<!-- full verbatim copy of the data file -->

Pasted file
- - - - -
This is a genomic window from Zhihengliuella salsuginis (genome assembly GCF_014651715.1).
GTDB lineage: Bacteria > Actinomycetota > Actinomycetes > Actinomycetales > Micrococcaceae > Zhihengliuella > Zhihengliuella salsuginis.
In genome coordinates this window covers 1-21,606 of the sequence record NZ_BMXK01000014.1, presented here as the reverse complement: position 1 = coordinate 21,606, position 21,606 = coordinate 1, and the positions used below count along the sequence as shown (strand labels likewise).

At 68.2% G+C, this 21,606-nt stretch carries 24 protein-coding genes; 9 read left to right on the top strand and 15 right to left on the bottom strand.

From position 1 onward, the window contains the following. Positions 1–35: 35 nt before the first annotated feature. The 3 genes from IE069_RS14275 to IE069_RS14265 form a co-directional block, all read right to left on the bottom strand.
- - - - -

This is a genomic window from Zhihengliuella salsuginis (genome assembly GCF_014651715.1).
GTDB lineage: Bacteria > Actinomycetota > Actinomycetes > Actinomycetales > Micrococcaceae > Zhihengliuella > Zhihengliuella salsuginis.
In genome coordinates this window covers 1-21,606 of the sequence record NZ_BMXK01000014.1, presented here as the reverse complement: position 1 = coordinate 21,606, position 21,606 = coordinate 1, and the positions used below count along the sequence as shown (strand labels likewise).

At 68.2% G+C, this 21,606-nt stretch carries 24 protein-coding genes; 9 read left to right on the top strand and 15 right to left on the bottom strand.

From position 1 onward, the window contains the following. Positions 1–35: 35 nt before the first annotated feature. The 3 genes from IE069_RS14275 to IE069_RS14265 form a co-directional block, all read right to left on the bottom strand.